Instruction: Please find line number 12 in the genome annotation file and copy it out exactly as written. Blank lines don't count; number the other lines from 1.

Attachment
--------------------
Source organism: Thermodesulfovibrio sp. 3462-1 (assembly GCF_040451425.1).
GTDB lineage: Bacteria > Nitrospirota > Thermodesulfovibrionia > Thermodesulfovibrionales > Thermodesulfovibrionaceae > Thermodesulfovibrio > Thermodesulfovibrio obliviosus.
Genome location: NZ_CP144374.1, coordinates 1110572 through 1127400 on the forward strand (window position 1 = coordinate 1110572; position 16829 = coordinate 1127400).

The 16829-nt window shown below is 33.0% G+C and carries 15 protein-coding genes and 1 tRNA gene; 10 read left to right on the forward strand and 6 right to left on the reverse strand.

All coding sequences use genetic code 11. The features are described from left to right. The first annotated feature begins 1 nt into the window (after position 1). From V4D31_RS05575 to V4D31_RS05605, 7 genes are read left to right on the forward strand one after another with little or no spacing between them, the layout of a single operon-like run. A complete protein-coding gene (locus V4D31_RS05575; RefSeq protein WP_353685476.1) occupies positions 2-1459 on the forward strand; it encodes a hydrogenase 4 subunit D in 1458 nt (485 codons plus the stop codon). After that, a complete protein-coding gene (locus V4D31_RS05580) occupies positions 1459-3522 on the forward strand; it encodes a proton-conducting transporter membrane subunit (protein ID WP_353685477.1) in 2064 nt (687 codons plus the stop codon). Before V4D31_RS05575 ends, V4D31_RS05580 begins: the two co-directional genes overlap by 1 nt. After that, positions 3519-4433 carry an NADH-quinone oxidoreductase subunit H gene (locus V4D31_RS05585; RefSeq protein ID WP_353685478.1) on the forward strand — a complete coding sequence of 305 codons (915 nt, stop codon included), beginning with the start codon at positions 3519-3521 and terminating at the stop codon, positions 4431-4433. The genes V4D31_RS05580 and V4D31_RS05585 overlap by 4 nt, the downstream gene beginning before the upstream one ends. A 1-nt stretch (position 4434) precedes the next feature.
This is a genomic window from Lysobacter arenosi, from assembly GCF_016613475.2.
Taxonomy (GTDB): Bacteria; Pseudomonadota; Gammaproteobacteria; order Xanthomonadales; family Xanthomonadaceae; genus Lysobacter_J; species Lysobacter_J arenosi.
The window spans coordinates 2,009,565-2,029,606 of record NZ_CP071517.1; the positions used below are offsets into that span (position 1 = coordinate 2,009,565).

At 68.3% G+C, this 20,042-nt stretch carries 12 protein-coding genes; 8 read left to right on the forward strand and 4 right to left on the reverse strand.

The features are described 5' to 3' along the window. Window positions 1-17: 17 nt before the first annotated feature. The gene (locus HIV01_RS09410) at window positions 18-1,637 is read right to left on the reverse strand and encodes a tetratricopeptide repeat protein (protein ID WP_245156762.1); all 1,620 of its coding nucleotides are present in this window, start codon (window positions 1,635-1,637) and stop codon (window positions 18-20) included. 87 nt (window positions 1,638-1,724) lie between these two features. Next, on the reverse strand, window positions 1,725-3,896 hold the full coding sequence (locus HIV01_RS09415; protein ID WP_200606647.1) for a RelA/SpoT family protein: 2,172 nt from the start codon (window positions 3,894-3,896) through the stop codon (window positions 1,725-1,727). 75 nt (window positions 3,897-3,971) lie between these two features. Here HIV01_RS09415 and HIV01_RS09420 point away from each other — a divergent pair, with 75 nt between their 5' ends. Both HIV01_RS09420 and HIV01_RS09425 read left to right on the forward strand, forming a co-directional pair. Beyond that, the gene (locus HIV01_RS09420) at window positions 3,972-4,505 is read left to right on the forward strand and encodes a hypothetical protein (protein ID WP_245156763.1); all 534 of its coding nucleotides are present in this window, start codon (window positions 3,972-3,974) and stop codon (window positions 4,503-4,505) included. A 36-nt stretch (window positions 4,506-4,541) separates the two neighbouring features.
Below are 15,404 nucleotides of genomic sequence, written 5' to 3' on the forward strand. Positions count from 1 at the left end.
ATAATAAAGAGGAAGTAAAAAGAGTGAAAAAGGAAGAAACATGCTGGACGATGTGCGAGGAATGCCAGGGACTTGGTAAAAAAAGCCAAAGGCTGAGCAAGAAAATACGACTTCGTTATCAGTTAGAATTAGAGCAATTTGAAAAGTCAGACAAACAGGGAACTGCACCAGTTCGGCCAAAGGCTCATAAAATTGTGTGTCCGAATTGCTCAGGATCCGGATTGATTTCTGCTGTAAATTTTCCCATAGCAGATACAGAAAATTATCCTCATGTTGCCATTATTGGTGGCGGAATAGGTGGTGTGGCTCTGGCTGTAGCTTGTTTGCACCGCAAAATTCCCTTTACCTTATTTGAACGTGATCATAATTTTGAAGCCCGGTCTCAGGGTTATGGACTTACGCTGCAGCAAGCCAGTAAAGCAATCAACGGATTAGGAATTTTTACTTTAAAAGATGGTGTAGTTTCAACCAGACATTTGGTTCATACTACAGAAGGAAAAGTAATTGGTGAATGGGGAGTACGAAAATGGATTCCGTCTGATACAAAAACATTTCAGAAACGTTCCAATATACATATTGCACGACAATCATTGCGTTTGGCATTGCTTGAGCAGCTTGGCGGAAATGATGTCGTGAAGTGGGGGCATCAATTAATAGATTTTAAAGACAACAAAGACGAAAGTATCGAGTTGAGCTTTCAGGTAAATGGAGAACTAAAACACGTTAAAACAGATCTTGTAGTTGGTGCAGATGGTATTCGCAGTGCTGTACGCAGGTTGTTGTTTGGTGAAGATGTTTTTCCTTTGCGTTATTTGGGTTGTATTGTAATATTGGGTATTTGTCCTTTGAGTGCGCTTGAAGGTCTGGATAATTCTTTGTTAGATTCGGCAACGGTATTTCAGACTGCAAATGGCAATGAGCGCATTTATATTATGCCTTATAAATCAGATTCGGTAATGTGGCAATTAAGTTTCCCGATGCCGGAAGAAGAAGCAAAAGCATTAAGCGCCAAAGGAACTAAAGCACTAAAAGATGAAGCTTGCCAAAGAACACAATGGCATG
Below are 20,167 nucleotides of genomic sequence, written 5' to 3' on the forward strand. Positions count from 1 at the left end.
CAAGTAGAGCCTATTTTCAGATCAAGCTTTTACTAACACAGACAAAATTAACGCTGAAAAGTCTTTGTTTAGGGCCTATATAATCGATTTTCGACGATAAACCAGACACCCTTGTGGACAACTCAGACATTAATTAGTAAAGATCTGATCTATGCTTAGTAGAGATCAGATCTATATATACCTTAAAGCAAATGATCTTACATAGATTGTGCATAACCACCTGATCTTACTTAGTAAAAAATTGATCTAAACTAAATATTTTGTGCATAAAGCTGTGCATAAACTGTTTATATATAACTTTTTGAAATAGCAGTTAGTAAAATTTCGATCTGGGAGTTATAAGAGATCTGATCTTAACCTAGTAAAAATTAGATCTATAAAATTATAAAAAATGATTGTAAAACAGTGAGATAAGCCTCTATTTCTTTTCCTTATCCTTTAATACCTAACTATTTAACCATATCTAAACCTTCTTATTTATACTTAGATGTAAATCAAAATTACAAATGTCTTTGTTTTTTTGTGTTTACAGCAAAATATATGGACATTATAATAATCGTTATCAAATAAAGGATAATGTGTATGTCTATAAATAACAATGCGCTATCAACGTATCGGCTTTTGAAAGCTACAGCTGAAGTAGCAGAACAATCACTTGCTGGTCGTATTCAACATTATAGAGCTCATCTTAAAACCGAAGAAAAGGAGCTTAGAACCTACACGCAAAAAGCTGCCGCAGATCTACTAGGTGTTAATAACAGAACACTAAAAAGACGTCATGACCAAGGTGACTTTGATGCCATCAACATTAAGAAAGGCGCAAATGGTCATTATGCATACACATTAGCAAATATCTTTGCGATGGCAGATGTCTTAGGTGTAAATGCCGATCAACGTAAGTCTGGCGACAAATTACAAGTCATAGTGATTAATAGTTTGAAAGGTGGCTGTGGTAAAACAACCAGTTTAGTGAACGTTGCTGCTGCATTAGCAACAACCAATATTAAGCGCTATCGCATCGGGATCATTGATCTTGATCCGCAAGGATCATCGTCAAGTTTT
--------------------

ATAATAAAGAGGAAGTAAAAAGAGTGAAAAAGGAAGAAACATGCTGGACGATGTGCGAGGAATGCCAGGGACTTGGTAAAAAAAGCCAAAGGCTGAGCAAGAAAATACGACTTCGTTATCAGTTAGAATTAGAGCAATTTGAAAAGTCAGACAAACAGGGAACTGCACCAGTTCGGCCAAAGGCTCATAAAATTGTGTGTCCGAATTGCTCAGGATCCGGATTGATTTCTGCTGTAAATTTTCCCATAGCAGATACAGAAAATTATCCTCATGTTGCCATTATTGGTGGCGGAATAGGTGGTGTGGCTCTGGCTGTAGCTTGTTTGCACCGCAAAATTCCCTTTACCTTATTTGAACGTGATCATAATTTTGAAGCCCGGTCTCAGGGTTATGGACTTACGCTGCAGCAAGCCAGTAAAGCAATCAACGGATTAGGAATTTTTACTTTAAAAGATGGTGTAGTTTCAACCAGACATTTGGTTCATACTACAGAAGGAAAAGTAATTGGTGAATGGGGAGTACGAAAATGGATTCCGTCTGATACAAAAACATTTCAGAAACGTTCCAATATACATATTGCACGACAATCATTGCGTTTGGCATTGCTTGAGCAGCTTGGCGGAAATGATGTCGTGAAGTGGGGGCATCAATTAATAGATTTTAAAGACAACAAAGACGAAAGTATCGAGTTGAGCTTTCAGGTAAATGGAGAACTAAAACACGTTAAAACAGATCTTGTAGTTGGTGCAGATGGTATTCGCAGTGCTGTACGCAGGTTGTTGTTTGGTGAAGATGTTTTTCCTTTGCGTTATTTGGGTTGTATTGTAATATTGGGTATTTGTCCTTTGAGTGCGCTTGAAGGTCTGGATAATTCTTTGTTAGATTCGGCAACGGTATTTCAGACTGCAAATGGCAATGAGCGCATTTATATTATGCCTTATAAATCAGATTCGGTAATGTGGCAATTAAGTTTCCCGATGCCGGAAGAAGAAGCAAAAGCATTAAGCGCCAAAGGAACTAAAGCACTAAAAGATGAAGCTTGCCAAAGAACACAATGGCATG